So is there gender parity when it comes to holding the top leadership position? Not by a long shot. By recent count, Catalyst found 23 women are CEOs in S&P 500 companies. That’s 4.6% of CEO slots in S&P 500 companies. Globally, 12% of businesses are led by a female CEO or Managing Director, according to The Grant Thornton International Business report survey.

Perception vs RealityIs that number lower than you thought? If so, you’re not alone. On average, global executives in our study significantly over-estimated the number of women holding the top position. On average, global executives estimate that 23% of CEOs are women.  Female executives overestimate women in leadership a bit more than their male counterparts (25% vs. 21%). Among the global executives we surveyed, 8% said they work for a company with a female CEO.

The story is more complicated. Last year, Business Insider reported on research from Zenger Folkman showing that parity is the norm in the lower echelons of global companies: more than half of new hires are women. However, women become less represented at each successive level of the power structure. This, at a time when 60% of companies are facing leadership shortages.

So why the big gender disparity when it comes to women in top leadership positions? Our survey of executives found that not everyone aspires to be CEO. In fact, many executives are reluctant. Among both men and women, about a third said they were not interested in being the top leader of a large company (30% men, 33% women).while a plurality (37% men, 43% women) said, “maybe.” While fewer women (23%) than men (32%) said they would like to be top leader, this is not dramatic enough to explain the wide leadership disparity in the C-Suite.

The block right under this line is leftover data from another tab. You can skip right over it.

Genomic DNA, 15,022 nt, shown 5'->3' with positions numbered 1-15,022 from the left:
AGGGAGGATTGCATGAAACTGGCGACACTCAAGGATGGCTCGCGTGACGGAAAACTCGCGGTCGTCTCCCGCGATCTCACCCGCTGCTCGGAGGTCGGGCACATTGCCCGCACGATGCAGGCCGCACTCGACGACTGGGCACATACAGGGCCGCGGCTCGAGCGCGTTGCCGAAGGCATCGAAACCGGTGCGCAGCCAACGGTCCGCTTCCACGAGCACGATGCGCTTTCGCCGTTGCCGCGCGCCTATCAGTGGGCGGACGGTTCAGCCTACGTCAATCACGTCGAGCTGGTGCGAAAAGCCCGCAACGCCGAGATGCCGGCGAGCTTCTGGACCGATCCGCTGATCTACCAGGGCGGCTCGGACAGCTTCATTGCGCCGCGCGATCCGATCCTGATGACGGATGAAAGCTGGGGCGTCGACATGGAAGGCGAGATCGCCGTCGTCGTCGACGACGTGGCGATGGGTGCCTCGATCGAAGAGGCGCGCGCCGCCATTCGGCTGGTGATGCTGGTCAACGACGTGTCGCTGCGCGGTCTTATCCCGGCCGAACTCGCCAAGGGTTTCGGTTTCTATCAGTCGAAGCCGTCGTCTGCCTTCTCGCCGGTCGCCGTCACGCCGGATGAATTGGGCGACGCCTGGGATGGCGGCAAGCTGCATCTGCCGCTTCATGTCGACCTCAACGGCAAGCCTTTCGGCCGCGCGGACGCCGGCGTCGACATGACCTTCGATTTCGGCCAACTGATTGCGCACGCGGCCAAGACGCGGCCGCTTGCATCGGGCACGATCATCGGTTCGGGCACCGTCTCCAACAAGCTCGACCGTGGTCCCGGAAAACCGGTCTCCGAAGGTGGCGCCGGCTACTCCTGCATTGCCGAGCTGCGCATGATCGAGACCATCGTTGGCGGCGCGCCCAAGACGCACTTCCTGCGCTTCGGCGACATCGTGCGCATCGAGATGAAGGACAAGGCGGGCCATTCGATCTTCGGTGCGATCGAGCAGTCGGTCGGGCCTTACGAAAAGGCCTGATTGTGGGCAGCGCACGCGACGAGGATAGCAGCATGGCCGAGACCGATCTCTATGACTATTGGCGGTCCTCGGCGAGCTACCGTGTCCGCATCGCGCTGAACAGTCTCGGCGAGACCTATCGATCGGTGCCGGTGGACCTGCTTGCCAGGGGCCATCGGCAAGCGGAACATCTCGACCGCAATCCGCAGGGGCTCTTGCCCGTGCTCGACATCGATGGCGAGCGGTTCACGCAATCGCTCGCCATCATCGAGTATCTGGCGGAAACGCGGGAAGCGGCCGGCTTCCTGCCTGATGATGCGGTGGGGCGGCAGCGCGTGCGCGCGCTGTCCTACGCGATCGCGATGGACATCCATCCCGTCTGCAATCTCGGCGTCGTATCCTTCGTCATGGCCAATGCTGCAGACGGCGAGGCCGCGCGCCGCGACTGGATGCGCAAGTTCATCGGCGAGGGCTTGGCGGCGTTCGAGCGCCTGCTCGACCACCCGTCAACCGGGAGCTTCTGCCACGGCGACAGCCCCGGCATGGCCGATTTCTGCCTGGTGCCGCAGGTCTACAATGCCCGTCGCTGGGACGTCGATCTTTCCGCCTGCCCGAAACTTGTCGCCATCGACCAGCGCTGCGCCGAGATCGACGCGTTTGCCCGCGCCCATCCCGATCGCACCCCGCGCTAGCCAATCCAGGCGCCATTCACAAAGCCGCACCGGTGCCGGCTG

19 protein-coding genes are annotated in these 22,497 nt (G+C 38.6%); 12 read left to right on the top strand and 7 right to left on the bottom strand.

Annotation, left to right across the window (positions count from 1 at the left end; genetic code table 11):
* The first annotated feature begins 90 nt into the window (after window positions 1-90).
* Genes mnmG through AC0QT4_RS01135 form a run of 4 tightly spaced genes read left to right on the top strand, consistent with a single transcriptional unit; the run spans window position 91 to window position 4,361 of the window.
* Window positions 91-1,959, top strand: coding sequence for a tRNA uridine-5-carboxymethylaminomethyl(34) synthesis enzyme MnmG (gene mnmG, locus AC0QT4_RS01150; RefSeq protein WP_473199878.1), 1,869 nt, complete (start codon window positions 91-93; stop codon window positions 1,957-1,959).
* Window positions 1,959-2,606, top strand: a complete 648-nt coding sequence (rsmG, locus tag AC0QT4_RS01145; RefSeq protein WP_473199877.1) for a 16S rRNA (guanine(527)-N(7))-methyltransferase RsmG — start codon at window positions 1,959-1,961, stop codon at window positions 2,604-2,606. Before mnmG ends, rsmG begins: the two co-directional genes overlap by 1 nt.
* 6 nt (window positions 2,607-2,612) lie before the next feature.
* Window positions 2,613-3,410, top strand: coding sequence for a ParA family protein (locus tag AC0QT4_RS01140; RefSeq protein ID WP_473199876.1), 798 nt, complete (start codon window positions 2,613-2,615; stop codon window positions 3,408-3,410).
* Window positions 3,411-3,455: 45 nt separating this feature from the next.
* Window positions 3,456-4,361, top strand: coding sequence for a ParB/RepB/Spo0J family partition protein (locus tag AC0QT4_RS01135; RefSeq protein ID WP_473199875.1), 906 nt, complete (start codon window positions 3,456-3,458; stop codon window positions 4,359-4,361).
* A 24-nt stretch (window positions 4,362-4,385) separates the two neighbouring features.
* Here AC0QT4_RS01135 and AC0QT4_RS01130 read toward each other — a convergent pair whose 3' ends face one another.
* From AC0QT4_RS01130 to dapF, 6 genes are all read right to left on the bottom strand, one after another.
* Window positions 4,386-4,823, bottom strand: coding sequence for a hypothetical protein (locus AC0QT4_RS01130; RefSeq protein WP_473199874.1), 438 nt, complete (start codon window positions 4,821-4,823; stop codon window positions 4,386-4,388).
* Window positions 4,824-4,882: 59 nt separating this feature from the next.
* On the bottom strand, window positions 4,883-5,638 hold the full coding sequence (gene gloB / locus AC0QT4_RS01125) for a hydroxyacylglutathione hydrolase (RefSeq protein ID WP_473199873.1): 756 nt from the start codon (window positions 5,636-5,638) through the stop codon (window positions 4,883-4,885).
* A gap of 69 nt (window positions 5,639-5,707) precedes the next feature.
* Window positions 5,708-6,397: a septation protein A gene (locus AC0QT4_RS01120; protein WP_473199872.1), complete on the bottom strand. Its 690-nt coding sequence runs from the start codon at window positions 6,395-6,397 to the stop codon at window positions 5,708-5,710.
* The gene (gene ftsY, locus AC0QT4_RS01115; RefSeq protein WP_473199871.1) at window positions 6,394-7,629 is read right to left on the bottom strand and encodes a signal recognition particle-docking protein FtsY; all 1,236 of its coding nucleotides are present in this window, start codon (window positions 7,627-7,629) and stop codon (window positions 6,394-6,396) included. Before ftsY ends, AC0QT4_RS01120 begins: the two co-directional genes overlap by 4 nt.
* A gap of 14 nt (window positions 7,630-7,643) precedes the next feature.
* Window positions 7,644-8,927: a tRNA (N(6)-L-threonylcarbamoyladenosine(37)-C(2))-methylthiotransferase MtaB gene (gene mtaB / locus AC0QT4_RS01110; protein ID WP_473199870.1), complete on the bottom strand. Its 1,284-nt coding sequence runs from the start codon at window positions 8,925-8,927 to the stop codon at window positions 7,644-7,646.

A recent study by the Pew Research Center found that Americans are not optimistic about the future of women and leadership. Although the majority of Americans think men and women perform equally in corporate leadership, over half (54%) think men will continue to hold more top business positions than women in the future, compared to 44% who think it’s only a matter of time before women hold as many top positions as men. When asked about why there aren’t more women in top executive business positions, 43% said women are held to higher standards, 43% said companies are not ready to hire women leaders, 23% said family responsibility doesn’t leave enough time, and 20% thought women don’t have sufficient connections or support.

Although the answer to why the disparity continues to exist is up for debate, our study found that executives believe it is important to increase the number of women in CEO positions–and women believe this in greater numbers than men (84% vs. 60%). We also learned that women who aspire to be CEO are more likely than their male counterparts to be Millennial, to be employed in privately-held companies, and to work for female CEOs. The correlation between working for a company with a female CEO and aspiring to be a CEO highlights the importance of role models and mentors. Being a role model or mentor is gender neutral—we can all do it, regardless of the position we hold on the corporate ladder.

[1] Online 15 min. survey of over 1,750 corporate executives, drawn from commercial panels. Executives work as managers through C-suite, excluding CEOs, in companies with revenues of $500 m
illion or more, or market equivalent.